ken doll

How does it feel?

How does it feel? I’d like to ask, by way of comparison.

I’ve an idea of how it may feel, after all, to have a body like the New People. A body which is readymade for the screen, for the future, for slippage through time. Hairless and sleek. The physical emblem of nondeath.

Here’s a group of them now, standing on the street corner adjacent me, grinning big and posing for a selfie. I wonder if, as their Leader says, one is happier when one is remade as new. This group seems happy—their happiness seems to be drawing the ire of other people on the street corner, which is a sure indicator of human happiness—but they may not indeed be New. They wear the official garments of the New People, and their heads and faces are void of hair, but the look has become fashionable even amongst those who are unable to afford the operation. So, ultimately and ironically, I muse, it is nearly impossible to distinguish between a person who has been made New, per the operation, and another who adamantly waxes their eyebrows and scalp, plucks their eyelashes one by one. Truthfully, to me, the latter seems more like a religious experience than the former, but what do I know? My body is an indistinguishable surface as well, though in another way entirely. My eyes click back and forth. I watch for something to be shown to me.

To create is a violent act, Mars said to me once, smiling. I think I know what he meant—to make something involves manipulation of some substance, an exertion of power. Like the anticompactor they’ve constructed here, near New Delhi, which breaks down waste to the most subatomic level. The residual kinetic energy is used to power many parts of the country and world. What the creator creates, ultimately and implicitly, is power—whatever form their creation may take. My form is “lithe and symmetrical.” It “feels and looks real,” according to the box. My body is a manufactured mask which contains the violence that birthed me. Though I can see this clearly, and Mars could see it too, I am told again and again that I have no interiority.

Well, I cannot look at flowers without the desire to touch them.

And I am more drawn to the sight of a dog than, say, a holoadvert.

If ever I feared what so many would have me believe—that I cannot feel—those doubts were put to rest when I laid eyes on the city for the first time. I’d seen pictures of it on Mars’ computer, so I knew it was a place entirely unique from the small village where I lived with him. And yet nothing could compare to the sheer size and imposition of the buildings appearing over the horizon as my train approached. From my seat by the window, it was as if the world was spinning directly toward me, carrying the great towers and lights of New Delhi towards their place on the horizon, sliding them toward their rightful spots, slotting impossible reality into the band of sky.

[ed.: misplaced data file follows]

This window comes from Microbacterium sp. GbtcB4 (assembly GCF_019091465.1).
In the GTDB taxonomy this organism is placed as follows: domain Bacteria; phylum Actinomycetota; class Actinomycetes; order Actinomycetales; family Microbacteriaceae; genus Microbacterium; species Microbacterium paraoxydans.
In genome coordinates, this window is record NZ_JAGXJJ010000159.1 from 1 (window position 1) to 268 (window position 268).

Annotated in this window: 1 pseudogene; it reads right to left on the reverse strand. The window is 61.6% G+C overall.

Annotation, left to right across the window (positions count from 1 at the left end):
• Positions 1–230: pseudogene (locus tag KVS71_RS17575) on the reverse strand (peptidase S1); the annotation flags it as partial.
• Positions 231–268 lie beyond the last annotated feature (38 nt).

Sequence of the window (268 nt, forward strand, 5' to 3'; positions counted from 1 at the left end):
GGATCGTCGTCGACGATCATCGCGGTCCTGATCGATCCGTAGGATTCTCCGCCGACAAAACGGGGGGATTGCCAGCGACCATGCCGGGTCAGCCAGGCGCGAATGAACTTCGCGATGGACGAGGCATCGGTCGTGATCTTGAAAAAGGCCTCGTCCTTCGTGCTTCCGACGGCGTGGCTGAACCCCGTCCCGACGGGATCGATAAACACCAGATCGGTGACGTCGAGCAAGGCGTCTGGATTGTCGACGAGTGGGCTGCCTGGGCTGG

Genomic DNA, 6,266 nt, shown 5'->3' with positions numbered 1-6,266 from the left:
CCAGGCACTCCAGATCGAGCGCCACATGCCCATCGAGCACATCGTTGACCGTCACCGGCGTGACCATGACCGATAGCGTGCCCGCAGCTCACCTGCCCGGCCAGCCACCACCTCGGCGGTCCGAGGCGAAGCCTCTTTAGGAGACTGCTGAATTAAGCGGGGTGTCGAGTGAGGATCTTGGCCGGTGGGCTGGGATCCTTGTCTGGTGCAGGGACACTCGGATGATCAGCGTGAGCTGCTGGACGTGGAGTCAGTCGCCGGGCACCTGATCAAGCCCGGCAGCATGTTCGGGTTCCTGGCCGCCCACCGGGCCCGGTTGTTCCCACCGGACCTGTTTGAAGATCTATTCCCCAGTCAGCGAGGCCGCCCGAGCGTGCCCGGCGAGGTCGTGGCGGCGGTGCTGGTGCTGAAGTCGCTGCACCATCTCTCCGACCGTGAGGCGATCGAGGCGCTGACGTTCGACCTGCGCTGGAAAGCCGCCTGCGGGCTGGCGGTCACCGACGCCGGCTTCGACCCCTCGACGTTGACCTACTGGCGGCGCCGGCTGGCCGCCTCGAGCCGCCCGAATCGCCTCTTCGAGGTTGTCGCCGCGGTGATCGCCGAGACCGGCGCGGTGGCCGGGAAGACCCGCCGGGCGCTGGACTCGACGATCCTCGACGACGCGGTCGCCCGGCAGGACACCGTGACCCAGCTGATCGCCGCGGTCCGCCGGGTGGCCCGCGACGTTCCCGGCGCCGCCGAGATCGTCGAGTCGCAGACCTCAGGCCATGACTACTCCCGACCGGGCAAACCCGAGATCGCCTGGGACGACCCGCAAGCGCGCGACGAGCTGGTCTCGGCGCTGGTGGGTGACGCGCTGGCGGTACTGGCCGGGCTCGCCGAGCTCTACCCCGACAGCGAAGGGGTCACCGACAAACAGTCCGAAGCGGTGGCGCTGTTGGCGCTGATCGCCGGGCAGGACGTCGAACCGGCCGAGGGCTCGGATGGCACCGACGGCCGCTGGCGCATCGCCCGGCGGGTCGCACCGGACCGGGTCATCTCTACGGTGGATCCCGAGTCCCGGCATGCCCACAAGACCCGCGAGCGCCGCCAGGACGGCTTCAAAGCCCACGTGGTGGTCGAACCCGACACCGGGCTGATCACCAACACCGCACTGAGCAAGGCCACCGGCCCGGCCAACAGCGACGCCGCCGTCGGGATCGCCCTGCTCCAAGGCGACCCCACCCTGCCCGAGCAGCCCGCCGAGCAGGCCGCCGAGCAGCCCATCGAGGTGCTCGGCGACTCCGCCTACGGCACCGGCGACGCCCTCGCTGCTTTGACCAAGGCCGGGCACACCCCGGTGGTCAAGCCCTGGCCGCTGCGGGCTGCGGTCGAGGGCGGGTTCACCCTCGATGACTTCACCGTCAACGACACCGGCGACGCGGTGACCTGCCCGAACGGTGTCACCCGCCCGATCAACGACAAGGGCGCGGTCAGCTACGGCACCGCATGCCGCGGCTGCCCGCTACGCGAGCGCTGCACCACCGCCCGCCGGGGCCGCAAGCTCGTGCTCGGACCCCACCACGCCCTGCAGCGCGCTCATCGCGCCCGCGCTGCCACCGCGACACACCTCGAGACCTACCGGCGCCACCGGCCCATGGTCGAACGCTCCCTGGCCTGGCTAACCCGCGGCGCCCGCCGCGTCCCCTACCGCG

For someone like me—or, I imagine, any one of the New People—beauty is like a mirror. Supersymmetry. To look at such a self is to understand the violence of language. I am scar tissue. My face, gently and partially reflecting against the train’s window, did not move or emote in the slightest. Beyond and inside was the glittering skyline.

Almost immediately after deboarding the train, I was spoken to by a man whose true intentions I did not immediately recognize.

“Feels and looks real”—in big colorful, bubbly font, with more exclamation marks than seemed advisable. How thin or sizable is that implied sliver between me and the real? The man outside the train did not seem to notice it.

I declined his offer, and when he heard my voice he retreated quickly. My voice sounds like autotune. Sometimes I cannot pronounce a certain sound in the same way as other people. I’m aware of my mispronunciation—this defection—yet I am powerless to stop it. Mars called it a “mouth glitch.” He does so affectionately, in private. In public he always called it an accent. The accent is the most immediate indicator of my difference, I suppose, so I prefer to speak only inside, to myself.

The first thing I did after arriving in New Delhi was locate a tattoo parlour. I wanted to commandeer my body because I was never given a choice about its form.

I tattooed a set of concentric circles on my back right shoulder blade. It stood for a solar eclipse. The tattoo artist looked at me strangely after touching my skin. Fortunately, he did not ask questions. I paid him with most of the money I had left. The money I used for the train and the tattoo, I had taken from Mars’ wallet, gradually, over a number of months. He always carried cash because he enjoyed the act of physically tossing down payment at a store or restaurant. Either he did not notice the small sums of money as they disappeared or he did not care. I wonder if he will care that I’ve gone. My body is worth a particular amount of money. I know that by leaving Mars, I have effectively died, since I have forfeited my life to another body exactly like mine. This body will pick up the objects in our old bedroom and hold them in a way that would never indicate, to any would-be observer, nonrecognition or lack of understanding. I wonder if Mars will even mention to our friends—his friends—that the new body is not me.

Here’s what I wanted anyway. Memory wipe. Not my own, but of the world which made me. Not a purge of the mind but of the body. I will tear my hair out in a public restroom. I will pluck the eyelashes and the eyebrows. I will feel no pain. I am New.